A drink cart, an unworn mask and a comment about civil rights activist Rosa Parks led to violence on a Delta Airlines flight last week from Tampa to Atlanta, according to court documents and a passenger from Tampa who helped restrain a woman.
Delta 2790 departed from Tampa International Airport two days before Christmas. Passenger Patricia Cornwall was returning from the restroom and found the aisle blocked by the beverage cart, according to a federal criminal complaint filed Monday in the U.S. District Court’s Northern District of Georgia.
When a flight attendant asked Cornwall to find a different, open seat to wait in until the beverage service was over, the complaint states that Cornwall responded with, “What am I, Rosa Parks?”
The cart was stopped near the seat of Russell S. Miller, who “believed Cornwall’s comment was inappropriate,” the complaint states. Miller told Cornwall she “isn’t Black ... this isn’t Alabama and this isn’t a bus.”
When Cornwall then turned her attention to Miller, he told the woman to “sit down, Karen,” Miller later recounted to an FBI agent. That agent wrote that “additional derogatory comments were made by both parties involved.”
Video captured by another passenger, and referenced in the complaint, shows Cornwall standing over Miller, who is seated. Both are maskless and shouting.
“Put your mask on. ... Don’t you dare talk to me like that,” Cornwall says in the video.
“I’m eating. ... Do you want me to pour this over your head?” Miller says.
When a flight attendant in the video tells Cornwall to “mask up, now,” Cornwall demands Miller put his mask on, too. “Cornwall then struck (Miller) with a closed fist ... causing visible injury,” the complaint states, “then spit in (Miller’s) face and head area.”
Reached by phone, Cornwall declined to comment but said she’d pass along the reporter’s inquiry to her lawyer.
Miller suffered a scratch on his face, an Atlanta Police Department report states, and another passenger was burned by hot water because of “the suspect’s disruptive actions.”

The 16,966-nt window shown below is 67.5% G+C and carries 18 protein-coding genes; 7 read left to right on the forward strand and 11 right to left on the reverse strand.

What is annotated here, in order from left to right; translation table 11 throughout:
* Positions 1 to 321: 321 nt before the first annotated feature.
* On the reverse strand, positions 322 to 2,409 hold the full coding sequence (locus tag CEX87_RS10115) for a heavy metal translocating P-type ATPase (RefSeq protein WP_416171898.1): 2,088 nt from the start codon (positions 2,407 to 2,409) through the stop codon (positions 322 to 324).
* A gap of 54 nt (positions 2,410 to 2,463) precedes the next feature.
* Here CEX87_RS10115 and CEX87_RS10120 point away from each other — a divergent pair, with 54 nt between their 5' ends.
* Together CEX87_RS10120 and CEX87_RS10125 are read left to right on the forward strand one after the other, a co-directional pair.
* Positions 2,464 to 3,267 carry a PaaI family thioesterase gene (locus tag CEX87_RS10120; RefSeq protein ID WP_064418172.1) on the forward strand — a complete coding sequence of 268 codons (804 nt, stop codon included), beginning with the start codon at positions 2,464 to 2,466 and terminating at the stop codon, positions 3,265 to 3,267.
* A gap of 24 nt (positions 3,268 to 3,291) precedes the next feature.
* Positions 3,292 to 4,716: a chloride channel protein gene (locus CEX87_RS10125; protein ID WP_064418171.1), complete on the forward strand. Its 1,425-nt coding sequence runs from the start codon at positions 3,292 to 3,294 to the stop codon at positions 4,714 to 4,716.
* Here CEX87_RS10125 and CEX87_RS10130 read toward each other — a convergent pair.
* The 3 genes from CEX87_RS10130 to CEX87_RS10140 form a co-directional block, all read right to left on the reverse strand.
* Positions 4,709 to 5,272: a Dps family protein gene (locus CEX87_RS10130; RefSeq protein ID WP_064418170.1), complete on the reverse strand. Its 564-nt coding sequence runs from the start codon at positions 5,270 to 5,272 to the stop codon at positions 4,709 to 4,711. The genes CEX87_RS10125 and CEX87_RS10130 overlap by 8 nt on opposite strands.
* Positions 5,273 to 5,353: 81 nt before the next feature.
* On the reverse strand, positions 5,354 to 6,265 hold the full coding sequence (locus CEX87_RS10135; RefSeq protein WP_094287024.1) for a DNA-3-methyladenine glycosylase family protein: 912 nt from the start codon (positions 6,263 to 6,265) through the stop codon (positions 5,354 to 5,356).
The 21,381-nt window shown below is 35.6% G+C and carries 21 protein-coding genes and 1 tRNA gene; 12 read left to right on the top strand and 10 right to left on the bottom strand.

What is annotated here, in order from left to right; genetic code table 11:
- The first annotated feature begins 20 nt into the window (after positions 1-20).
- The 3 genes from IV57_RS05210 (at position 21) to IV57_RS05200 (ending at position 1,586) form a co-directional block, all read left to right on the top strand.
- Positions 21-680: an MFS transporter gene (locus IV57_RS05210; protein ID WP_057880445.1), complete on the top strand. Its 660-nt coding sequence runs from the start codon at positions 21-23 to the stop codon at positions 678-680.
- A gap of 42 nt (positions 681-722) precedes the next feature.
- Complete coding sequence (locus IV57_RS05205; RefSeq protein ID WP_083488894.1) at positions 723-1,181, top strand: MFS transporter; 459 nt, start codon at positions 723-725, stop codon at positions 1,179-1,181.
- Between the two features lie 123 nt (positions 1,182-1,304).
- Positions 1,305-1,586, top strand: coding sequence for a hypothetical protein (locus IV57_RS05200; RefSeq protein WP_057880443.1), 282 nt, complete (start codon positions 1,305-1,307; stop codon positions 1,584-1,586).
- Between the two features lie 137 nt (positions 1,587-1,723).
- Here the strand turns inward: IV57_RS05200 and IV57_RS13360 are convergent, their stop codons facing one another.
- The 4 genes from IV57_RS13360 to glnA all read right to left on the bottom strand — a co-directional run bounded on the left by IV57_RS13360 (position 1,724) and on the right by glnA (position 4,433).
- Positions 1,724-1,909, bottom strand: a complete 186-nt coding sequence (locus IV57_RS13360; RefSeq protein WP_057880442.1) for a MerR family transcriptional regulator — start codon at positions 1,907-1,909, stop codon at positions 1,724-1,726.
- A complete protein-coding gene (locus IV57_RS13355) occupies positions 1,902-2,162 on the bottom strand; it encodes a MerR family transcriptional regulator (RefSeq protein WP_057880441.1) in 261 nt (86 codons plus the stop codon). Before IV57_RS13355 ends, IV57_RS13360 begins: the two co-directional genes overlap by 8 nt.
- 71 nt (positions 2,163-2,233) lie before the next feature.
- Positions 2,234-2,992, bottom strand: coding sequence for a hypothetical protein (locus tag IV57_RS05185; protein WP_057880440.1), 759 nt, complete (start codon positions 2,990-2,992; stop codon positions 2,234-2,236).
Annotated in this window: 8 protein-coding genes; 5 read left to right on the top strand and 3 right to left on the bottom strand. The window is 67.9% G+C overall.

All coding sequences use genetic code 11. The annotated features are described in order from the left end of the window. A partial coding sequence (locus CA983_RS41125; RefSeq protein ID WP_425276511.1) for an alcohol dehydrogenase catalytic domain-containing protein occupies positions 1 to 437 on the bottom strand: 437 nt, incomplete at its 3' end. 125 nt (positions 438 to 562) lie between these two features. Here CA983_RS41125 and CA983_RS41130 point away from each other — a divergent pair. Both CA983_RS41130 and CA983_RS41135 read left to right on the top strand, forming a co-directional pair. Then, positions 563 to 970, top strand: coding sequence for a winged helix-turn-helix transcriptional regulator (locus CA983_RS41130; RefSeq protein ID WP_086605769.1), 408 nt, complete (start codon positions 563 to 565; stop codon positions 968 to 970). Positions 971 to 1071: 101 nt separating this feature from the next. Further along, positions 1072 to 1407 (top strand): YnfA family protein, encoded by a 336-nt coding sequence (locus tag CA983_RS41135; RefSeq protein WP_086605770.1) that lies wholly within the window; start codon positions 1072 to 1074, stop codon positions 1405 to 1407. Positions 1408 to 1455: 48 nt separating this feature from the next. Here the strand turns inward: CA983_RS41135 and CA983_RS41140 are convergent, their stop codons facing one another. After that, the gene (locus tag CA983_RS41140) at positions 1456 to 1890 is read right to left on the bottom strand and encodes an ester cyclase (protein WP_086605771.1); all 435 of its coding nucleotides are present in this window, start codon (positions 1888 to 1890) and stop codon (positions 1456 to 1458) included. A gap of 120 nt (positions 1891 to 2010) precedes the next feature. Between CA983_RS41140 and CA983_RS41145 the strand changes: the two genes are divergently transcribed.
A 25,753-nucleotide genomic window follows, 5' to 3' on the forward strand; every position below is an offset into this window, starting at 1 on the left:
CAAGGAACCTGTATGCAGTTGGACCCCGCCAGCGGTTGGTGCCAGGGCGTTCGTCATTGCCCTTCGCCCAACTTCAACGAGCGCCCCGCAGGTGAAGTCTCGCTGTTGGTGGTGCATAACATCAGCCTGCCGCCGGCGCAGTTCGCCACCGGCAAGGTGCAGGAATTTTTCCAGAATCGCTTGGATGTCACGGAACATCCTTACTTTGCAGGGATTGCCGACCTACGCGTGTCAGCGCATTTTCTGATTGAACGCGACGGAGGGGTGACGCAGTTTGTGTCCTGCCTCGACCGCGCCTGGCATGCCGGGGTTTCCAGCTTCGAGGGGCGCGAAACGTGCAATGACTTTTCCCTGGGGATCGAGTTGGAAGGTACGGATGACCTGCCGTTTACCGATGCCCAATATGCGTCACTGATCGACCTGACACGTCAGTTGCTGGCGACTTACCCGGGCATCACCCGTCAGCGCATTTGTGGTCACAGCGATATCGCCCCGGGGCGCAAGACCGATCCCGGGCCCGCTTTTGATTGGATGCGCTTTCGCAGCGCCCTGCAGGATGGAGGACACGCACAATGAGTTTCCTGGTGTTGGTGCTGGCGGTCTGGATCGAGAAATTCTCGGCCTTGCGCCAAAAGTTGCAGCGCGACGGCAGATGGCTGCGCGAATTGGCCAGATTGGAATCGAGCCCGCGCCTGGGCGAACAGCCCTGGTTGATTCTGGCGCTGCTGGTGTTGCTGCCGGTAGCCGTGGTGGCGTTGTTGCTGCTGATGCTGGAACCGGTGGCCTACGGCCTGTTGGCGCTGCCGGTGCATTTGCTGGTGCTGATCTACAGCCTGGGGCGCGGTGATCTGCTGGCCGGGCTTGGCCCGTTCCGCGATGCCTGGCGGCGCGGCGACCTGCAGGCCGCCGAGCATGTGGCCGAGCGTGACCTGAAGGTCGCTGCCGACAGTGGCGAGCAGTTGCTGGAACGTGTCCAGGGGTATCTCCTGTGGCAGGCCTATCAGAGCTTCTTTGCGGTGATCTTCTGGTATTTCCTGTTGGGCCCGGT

Amilcar Delgado, a delivery worker for a furniture company in Tampa, was seated nearby on the first leg of a family trip to Argentina.
“I had already noticed (Cornwall),” Delgado said, “because I’d made a comment to my wife that this woman was up walking around with no mask on.”
When the fight broke out, he said, a flight attendant turned to him and asked for help. He stood up, put the woman’s arms behind her back and moved her to the rear of the plane.
“I actually have experience,” Delgado said, “because I used to do security in bars and restaurants in New York.”
Flight attendants tried to restrain Cornwall with zip ties, but after she tried to kick one, they gave up, Delgado said. They asked Delgado if he’d keep an eye on the woman instead, so he spent the rest of the flight sitting alone with her in an empty row in the back of the plane.
“She actually calmed down and was telling me about her two kids, and that she was going home to California to meet her mother for Christmas,” Delgado said. “She kept saying, ‘Please don’t let them hurt me,’ and I told her, ‘I’ll do my best.’ ”
Then, Delgado said, the woman took out a vape pen, inhaled and released a large cloud of vapor. The flight attendants ignored it, he said.
Flight attendants are trained in de-escalation techniques, but sometimes situations still escalate beyond what the crew alone can handle, said Taylor Garland, a spokesperson for the Association of Flight Attendants union. In those cases, flight attendants are “trained to identify able-bodied passengers that they can call on during an emergency,” she said. “Passengers should only get involved in incidents onboard when a crewmember instructs them to.”
Delgado said he and his wife received a $50 credit, which he believes all the passengers on the flight received for their inconvenience. He said he was later given an additional $150 voucher for assisting the flight attendants.
Atlanta police arrested Cornwall when the plane landed. FBI agents later took her into custody. The federal government has jurisdiction over crimes that happen on commercial flights within the U.S. She is charged with assault aboard an airplane and faces a fine and up to a year in prison if convicted.
Cornwall was released on $20,000 bail. She appeared in federal court Monday, and was ordered to surrender her passport, abstain from alcohol and not to fly except to return home to Los Angeles.
In November, Attorney General Merrick Garland directed U.S attorneys to prioritize the prosecution of crimes on commercial flights after airlines and federal officials reported a surge in unruly passengers.
That same month, the Federal Aviation Administration fined 10 passengers a total of $225,287 for what it said was “alleged unruly behavior” on planes. Four of those incidents, including a woman accused of shoving a flight attendant as she was kicked off a plane in Tampa, involved passengers refusing to comply with the FAA’s mask requirement.
According to a survey by the Association of Flight Attendants in July, nearly 1 in 5 flight attendants said they were in a “physical incident” this year with a passenger.